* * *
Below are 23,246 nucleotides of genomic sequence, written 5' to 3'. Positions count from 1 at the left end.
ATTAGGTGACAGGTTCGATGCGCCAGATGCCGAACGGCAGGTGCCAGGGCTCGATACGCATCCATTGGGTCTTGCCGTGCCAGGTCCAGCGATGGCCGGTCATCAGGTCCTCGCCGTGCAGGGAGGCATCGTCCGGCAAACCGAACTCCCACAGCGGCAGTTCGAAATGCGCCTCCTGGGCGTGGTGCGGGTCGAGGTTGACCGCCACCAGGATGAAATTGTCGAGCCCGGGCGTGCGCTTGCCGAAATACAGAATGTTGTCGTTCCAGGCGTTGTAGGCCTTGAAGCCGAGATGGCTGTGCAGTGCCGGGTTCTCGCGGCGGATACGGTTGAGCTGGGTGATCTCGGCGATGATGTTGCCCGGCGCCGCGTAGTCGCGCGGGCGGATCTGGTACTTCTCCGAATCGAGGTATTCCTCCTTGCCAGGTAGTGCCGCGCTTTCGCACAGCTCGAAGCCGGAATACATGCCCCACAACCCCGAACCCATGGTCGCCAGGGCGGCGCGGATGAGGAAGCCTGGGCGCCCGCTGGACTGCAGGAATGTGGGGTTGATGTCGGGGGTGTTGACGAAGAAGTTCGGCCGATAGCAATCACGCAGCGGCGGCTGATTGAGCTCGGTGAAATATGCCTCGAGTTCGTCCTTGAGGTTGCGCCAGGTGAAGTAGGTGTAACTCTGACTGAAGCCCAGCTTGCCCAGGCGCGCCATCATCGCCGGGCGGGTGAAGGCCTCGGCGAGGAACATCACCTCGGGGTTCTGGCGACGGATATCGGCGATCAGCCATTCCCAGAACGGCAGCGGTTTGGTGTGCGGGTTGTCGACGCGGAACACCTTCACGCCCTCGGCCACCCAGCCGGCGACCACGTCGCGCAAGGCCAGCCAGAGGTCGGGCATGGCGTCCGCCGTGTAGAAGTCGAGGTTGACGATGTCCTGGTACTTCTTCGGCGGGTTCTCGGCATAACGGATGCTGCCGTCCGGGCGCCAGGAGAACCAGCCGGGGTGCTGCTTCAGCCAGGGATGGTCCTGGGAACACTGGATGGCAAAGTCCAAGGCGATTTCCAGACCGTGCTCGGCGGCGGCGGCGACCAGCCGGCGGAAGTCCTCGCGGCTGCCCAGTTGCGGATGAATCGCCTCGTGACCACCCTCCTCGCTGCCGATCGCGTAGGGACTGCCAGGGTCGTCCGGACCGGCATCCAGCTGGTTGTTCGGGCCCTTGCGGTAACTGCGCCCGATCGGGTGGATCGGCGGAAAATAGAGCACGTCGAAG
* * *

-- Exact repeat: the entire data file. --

Below are 23,246 nucleotides of genomic sequence, written 5' to 3'. Positions count from 1 at the left end.
ATTAGGTGACAGGTTCGATGCGCCAGATGCCGAACGGCAGGTGCCAGGGCTCGATACGCATCCATTGGGTCTTGCCGTGCCAGGTCCAGCGATGGCCGGTCATCAGGTCCTCGCCGTGCAGGGAGGCATCGTCCGGCAAACCGAACTCCCACAGCGGCAGTTCGAAATGCGCCTCCTGGGCGTGGTGCGGGTCGAGGTTGACCGCCACCAGGATGAAATTGTCGAGCCCGGGCGTGCGCTTGCCGAAATACAGAATGTTGTCGTTCCAGGCGTTGTAGGCCTTGAAGCCGAGATGGCTGTGCAGTGCCGGGTTCTCGCGGCGGATACGGTTGAGCTGGGTGATCTCGGCGATGATGTTGCCCGGCGCCGCGTAGTCGCGCGGGCGGATCTGGTACTTCTCCGAATCGAGGTATTCCTCCTTGCCAGGTAGTGCCGCGCTTTCGCACAGCTCGAAGCCGGAATACATGCCCCACAACCCCGAACCCATGGTCGCCAGGGCGGCGCGGATGAGGAAGCCTGGGCGCCCGCTGGACTGCAGGAATGTGGGGTTGATGTCGGGGGTGTTGACGAAGAAGTTCGGCCGATAGCAATCACGCAGCGGCGGCTGATTGAGCTCGGTGAAATATGCCTCGAGTTCGTCCTTGAGGTTGCGCCAGGTGAAGTAGGTGTAACTCTGACTGAAGCCCAGCTTGCCCAGGCGCGCCATCATCGCCGGGCGGGTGAAGGCCTCGGCGAGGAACATCACCTCGGGGTTCTGGCGACGGATATCGGCGATCAGCCATTCCCAGAACGGCAGCGGTTTGGTGTGCGGGTTGTCGACGCGGAACACCTTCACGCCCTCGGCCACCCAGCCGGCGACCACGTCGCGCAAGGCCAGCCAGAGGTCGGGCATGGCGTCCGCCGTGTAGAAGTCGAGGTTGACGATGTCCTGGTACTTCTTCGGCGGGTTCTCGGCATAACGGATGCTGCCGTCCGGGCGCCAGGAGAACCAGCCGGGGTGCTGCTTCAGCCAGGGATGGTCCTGGGAACACTGGATGGCAAAGTCCAAGGCGATTTCCAGACCGTGCTCGGCGGCGGCGGCGACCAGCCGGCGGAAGTCCTCGCGGCTGCCCAGTTGCGGATGAATCGCCTCGTGACCACCCTCCTCGCTGCCGATCGCGTAGGGACTGCCAGGGTCGTCCGGACCGGCATCCAGCTGGTTGTTCGGGCCCTTGCGGTAACTGCGCCCGATCGGGTGGATCGGCGGAAAATAGAGCACGTCGAAG